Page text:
How Do Strikes Impact the Manufacturing Industry?
Strikes have been in the headlines lately, with the writers’ strike bringing Hollywood to a standstill and President Biden making history as the first sitting president to ever walk a picket line (he did it in Michigan in support of the United Auto Workers strike), and most recently healthcare workers are threatening to walk out as well. The average Joe is certainly impacted by these disputes between management and workers. The writers’ strike, which was recently resolved, means no new scripted programming this fall season (say it ain’t so, Law & Order!). The auto workers’ strike means new car prices are expected to rise… as if inflation and interest rates hadn’t handled that already. And a nurses’ strike will certainly impact the care people receive.
So, it’s easy to see how everyday people are affected by strikes. How do labor strikes impact the business side of the manufacturing industry? They can wreak havoc in many facets of operations, obviously bringing production to a screeching halt during the strike itself.
But those effects, and others, can linger when employees exchange the picket line for the production line, impacting operations long after the strike is resolved. Here’s how.
Decreased output. Obviously, production is brought to a stand-still during the strike itself. So, when employees get back on the job, the entire operation is behind. It affects everything from hitting forecasted numbers to earning revenue.
Inventory snags. Other parts of the industry, like the supply chain, can be unaffected by a strike, so inventory can accumulate. Getting inventory just right is a core principle for efficiency, and it’s a delicate balancing act between too much and not enough. Strikes can throw that balance off in a big way.
Delivery delays. Product isn’t being produced during a strike, period, so obviously it’s not going to be delivered on time. But even after the strike is over, delays can continue as companies play catchup. Those delays and shortages have a ripple effect, first hitting your partners and clients, but then rippling out to their partners and clients.
Damaged relationships. Employee morale is like gold in any industry, but after a strike, especially if it’s a prolonged one, relations between employees and management can sink to an all-time low. Distrust of higher-ups can seep onto the production line, disputes may not be completely resolved to both parties’ satisfaction, collaboration can suffer. With the battle for qualified, experienced workers in manufacturing, this is a tough setback.
Bottom-line woes. All of those production delays can result in fewer orders, distrust among your clients and vendors, stock prices could even take a tumble. All of it will eat away at your profits.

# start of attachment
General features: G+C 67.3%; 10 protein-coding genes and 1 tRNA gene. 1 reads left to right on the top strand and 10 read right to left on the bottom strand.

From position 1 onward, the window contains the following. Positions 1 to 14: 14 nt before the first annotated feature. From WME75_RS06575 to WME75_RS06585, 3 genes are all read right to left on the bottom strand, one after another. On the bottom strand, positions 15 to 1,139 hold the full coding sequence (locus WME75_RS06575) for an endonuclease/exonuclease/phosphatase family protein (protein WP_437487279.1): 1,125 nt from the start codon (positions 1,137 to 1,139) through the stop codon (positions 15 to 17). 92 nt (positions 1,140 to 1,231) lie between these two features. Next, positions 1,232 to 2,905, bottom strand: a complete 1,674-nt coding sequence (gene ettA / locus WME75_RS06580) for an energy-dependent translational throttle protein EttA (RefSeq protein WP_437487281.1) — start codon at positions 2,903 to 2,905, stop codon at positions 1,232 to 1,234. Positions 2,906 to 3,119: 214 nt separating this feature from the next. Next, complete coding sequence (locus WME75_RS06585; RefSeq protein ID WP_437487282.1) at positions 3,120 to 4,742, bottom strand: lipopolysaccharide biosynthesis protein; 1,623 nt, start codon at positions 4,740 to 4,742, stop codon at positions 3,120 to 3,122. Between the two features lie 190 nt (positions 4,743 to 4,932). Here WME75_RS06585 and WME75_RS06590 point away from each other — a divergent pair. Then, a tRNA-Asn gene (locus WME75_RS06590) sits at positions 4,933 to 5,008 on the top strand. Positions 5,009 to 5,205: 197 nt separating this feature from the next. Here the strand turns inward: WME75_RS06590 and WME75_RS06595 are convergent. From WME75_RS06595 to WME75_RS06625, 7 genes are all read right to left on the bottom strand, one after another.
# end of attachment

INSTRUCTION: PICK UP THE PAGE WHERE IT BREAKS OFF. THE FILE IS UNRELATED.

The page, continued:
How manufacturing can bounce back after strikes
When the negotiation is done and the workers are back on the job, management’s next steps can mean the difference between bouncing back quickly from a strike or feeling those nagging, lingering effects. At USC Consulting Group, we’re the experts in helping management streamline operations, become more efficient, create effective training and more — all crucial elements in the next steps after a strike.
Careful scheduling to increase production. This doesn’t mean piling on the work to make up for the shortfall. But it might mean adding additional shifts, giving people extra hours or even hiring temporary help to close that gap.
A laser focus on employee relations. Now is the time for the C-suite to get out on the production line, if they haven’t already been walking that floor. Employee relations can be at an all-time low after a strike, so it’s vital to focus on employee retention efforts, additional training and other methods to make your employees feel valued and needed.
Involve employees in the fix. Items may have been hammered out at the negotiation table, but it doesn’t mean all employees will be on board with what the union agrees to. The old adage, if it ain’t broke, don’t fix it, applies here, only in reverse. It was “broke.” Involving the people on the front lines in the “fix” in terms of streamlining operations can go a long way.
Strive for operational excellence. This means efficiency and ease all the way down the line. When your shop is running on all cylinders, it’s not just good for your company’s bottom line. Employees like their jobs better when snags, delays and other frustrations aren’t happening.
Have labor strikes affected your manufacturing operations? Need some help improving your processes to please your employees and bottom line? Contact us today and we will walk you through the steps.